The Best Workouts for Obese Beginners



Weight-bearing exercise such as walking will burn more calories than non-weight bearing exercise.


Having someone to walk with will make it more interesting and improve your exercise adherence.


Your pace should be brisk and be done in an area that’s safe, as well as being free of extreme temperatures.


Be sure to stay hydrated and wear comfortable athletic shoes.


Low Impact Group Exercise

One of the best forms of aerobic exercise for people who are overweight, dance cardio,  or other low impact exercise, can improve bone mass, endurance and balance, things you need for improved quality of life, not just longevity.


Make sure the instructor is certified to teach group exercise and has experience working with people who are overweight.


Stationary Bike

For people who have difficulty walking, a stationary bike will allow you to get the aerobic exercise you need.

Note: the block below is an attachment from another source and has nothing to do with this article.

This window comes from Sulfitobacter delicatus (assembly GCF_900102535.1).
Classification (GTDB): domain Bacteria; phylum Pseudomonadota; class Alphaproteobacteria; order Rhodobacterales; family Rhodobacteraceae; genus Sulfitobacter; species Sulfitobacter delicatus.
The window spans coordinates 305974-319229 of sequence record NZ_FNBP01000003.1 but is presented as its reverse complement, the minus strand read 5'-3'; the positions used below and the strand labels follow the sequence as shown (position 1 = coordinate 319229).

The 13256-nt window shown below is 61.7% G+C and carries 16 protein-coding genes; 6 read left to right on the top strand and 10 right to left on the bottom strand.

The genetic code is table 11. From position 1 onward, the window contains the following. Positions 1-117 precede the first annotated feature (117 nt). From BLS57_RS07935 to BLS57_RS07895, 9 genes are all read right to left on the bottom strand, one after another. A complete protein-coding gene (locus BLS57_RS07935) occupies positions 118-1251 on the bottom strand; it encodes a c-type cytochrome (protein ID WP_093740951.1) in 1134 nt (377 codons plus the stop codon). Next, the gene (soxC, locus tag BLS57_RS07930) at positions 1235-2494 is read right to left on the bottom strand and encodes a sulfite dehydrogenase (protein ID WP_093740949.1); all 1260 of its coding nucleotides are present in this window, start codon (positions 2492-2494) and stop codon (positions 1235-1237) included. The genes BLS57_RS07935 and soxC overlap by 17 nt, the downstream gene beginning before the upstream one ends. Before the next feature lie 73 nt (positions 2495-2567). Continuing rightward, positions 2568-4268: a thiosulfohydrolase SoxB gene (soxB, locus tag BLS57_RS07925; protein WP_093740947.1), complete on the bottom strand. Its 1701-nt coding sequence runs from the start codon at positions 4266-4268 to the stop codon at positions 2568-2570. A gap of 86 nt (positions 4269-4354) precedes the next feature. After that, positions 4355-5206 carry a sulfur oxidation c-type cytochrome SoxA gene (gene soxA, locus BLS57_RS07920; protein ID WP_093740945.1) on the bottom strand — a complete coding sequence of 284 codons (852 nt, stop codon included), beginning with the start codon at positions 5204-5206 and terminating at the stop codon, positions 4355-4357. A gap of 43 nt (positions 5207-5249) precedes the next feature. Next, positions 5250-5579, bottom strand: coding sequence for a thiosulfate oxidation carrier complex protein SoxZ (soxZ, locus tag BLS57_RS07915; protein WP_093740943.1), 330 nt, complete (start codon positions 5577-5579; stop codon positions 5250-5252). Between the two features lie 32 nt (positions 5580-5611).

Riding a bike will also allow you to read a book or watch television while exercising, if you find exercise boring.


Group Water Aerobics 

While it’s not weight bearing exercise, water aerobics can improve your strength as well as muscular and cardiovascular endurance.


Whichever place you choose to do water aerobics, as always make sure the instructor is certified and the facility has proper water safety equipment.


Strength Training

You will build muscle mass which will increase your metabolism and allow you to burn more calories at rest.


A certified personal trainer or exercise physiologist can get you set up on a strength training workout that can be done 2 to 3 times per week.


Additional Exercise Advice


  • Find a fitness support group.  Having a group of people to lean on when you’re struggling to lose weight and maintain it will greatly increase your odds of success.

  • Establish a routine.   Plan your exercise on your calendar. You’re more likely to hold yourself accountable, and it will provide a structured plan you need when losing weight.

  • Do what you enjoy.  Formulate a plan that will make exercising convenient and enjoyable.

  • Include flexibility in your workout.  Regular stretching has been shown to provide the following benefits:
  • Postural Stability